Once again, we welcome Heather Lou of Closet Case Files to the Sew News blog for the Clare Coat sew along! Love them or hate them, welt pockets give the Clare Coat a sleek and professional finish. Today we learn some pro tips for mastering welt pockets. Let’t get started.
View A of the Clare Coat has welt pockets, which can be a little intimidating if you’ve never sewn them before. Welt pockets are not hard, but do require a bit of precision and thoughtful prep work.
If you haven’t already, carefully mark the location of your welts by drawing a rectangle around the circle markings indicated on your pattern piece. Then draw a line down the centre of the rectangle. Each corner should end in a little triangle wedge around 3/4″ long. These center lines will be cut later to make room for our pocket opening. If you have some chalk carbon paper, the easiest way to transfer the markings is with a tracing wheel.
Time to assemble your pocket welts. They should both be interfaced. Fold them wrong sides together and then sew each short end at 5/8″/19mm.
Trim the edges down to around 1/4″/10mm and snip off the corners at a 45 degree angle. Flip right side out, use a point turner to square the corners and press. You can also baste 1/4″ along the raw edge.
Next up, let’s sew our pocket linings. Place the pocket facing and pocket lining right sides together (you want the pocket lining that looks like a half moon). Sew along the length.
Place the pockets facing face down on the right side of the coat with the raw edge butting up against the welt raw edge. Center the facing edge with the welt. Pin into place.
Sew the facing to the coat, 1/4″/6mm away from the edge. Do not sew past the length of the welt or the pocket opening you marked on the coat fabric below. Backstitch at the beginning and end. Repeat for both sides.
Right now the welt and pocket facing are attached to the coat, but we also need to sew down the other half of the pocket lining. Lay it face down on top of the welt so that its edges line up with the pocket facing. Sew it along the length of the welt, 1/4″/6mm from the edge, basically sewing on top of the stitching you made to fasten the welt to the coat.
Your stitch lines should be about 1/2″ apart. Cut along the center line you marked earlier to create the pocket opening in the coat front. As you snip the triangular lines going to the corners, make sure you cut right to the very edge of your stitching. This is what it will look like on the back side of the coat:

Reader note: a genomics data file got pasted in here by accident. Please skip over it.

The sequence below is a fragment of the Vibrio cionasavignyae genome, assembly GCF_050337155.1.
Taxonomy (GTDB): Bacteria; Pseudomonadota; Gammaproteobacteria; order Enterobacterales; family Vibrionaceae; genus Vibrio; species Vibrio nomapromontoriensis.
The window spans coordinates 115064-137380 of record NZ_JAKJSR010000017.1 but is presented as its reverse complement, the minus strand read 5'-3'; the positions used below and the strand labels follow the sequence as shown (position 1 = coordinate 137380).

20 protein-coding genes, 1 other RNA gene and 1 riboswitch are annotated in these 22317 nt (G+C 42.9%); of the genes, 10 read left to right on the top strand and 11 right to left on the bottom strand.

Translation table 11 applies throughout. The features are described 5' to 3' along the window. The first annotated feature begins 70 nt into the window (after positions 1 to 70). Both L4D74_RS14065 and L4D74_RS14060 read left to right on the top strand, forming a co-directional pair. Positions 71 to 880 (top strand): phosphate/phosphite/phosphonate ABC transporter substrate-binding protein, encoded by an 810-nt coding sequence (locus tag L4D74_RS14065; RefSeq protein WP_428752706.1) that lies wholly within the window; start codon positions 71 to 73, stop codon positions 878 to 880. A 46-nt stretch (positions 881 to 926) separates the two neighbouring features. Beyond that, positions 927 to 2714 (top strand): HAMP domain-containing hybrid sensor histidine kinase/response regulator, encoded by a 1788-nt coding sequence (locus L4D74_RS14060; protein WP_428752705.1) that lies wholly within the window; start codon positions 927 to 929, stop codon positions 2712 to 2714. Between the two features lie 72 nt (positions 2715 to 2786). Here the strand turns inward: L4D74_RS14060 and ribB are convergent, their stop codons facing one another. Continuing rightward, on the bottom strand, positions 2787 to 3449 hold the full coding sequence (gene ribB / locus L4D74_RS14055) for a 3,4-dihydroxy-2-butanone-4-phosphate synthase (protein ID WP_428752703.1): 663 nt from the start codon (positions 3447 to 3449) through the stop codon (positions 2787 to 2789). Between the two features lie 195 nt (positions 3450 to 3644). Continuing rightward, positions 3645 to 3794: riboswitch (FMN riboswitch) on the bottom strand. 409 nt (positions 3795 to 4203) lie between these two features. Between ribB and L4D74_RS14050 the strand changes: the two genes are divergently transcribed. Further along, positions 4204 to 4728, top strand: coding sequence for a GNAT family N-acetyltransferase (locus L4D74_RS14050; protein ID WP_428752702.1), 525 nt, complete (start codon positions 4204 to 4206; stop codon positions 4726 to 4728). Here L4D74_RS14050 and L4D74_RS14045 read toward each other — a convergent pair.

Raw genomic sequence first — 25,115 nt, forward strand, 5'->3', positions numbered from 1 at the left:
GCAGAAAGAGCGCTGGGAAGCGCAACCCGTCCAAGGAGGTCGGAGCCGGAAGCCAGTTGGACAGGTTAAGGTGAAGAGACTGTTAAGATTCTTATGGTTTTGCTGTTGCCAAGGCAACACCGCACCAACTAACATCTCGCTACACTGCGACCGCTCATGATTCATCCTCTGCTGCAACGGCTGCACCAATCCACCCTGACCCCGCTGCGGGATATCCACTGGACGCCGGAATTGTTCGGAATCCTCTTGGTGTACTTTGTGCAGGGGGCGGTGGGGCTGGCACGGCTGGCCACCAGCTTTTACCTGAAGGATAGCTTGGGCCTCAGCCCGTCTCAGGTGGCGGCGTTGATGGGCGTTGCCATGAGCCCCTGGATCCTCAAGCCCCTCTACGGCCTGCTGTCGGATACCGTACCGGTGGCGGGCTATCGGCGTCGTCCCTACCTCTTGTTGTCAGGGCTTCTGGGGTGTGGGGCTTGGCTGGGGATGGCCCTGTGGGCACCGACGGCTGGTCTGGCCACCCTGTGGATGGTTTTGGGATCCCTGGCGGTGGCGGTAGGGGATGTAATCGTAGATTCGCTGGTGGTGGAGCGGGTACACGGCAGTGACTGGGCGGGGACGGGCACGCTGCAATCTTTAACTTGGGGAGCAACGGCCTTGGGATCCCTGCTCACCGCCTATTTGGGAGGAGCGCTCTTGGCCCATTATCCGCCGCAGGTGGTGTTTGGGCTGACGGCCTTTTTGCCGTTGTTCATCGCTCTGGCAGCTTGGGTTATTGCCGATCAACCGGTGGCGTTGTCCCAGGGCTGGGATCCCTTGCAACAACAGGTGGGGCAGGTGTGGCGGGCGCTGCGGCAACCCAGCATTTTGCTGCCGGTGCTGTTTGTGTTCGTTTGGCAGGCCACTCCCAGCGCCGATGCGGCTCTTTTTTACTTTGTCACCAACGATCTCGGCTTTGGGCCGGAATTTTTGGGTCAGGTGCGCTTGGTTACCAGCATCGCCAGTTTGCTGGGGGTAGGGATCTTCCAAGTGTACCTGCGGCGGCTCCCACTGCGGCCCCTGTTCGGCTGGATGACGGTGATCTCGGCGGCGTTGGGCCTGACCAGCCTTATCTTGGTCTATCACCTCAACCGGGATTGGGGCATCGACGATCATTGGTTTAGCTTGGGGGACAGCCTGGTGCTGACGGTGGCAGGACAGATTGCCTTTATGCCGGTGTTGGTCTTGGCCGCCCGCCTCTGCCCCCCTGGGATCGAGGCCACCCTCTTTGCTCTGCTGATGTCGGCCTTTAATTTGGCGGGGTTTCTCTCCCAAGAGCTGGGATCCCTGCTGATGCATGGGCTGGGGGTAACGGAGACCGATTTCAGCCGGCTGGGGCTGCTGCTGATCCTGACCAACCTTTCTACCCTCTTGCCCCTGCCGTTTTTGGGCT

You can now flip the pockets inside the coat and the welt should fold over to the other side. You should have a nice, neat rectangular opening from the opening you cut. Ensure you have snipped far enough to the welt corner so that you get a perfect rectangular opening with no buckling. Everything should lay nice and flat.
On the wrong side it should look something like this. Pull your little triangles open and press them flat. You can now fold the pocket facing over to line up with the pocket lining.
Pin your pockets together around the perimeter.
Make sure that little triangle wedge is lying flat and pin it into place.
Sew the pocket facing and lining together while also catching that little triangle wedge. To do this, switch to a zipper foot and place the pocket facing side down on your machine. Start at the outside edge and sew the facing and lining together, catching the triangle wedge as you sew as close to the edge of it as possible.
Sew around the perimeter of the pocket with a 5/8″ seam allowance. For extra pocket strength, sew the entire pocket closed a second time about 1/8″ away from the first line of stitching.
On the right side of the coat, press the welt pockets over and up.
Since these pockets will be under stress, it is important to tack the welts down securely so they won’t come undone as you stick your hands in them over the years. From the wrong side of the coat, hand sew the welts down using a sturdy “X stitch” by sewing all the way through the back and then catching the underside of the welt pocket with your needle. Some stitches will be sewn through your pocket facing. You must secure the entire length of each welt edge.
Make sure you can’t see those stitches from the outside!
To finish up your pockets, you can also use a chain stitch to sew to sew the pocket linings together.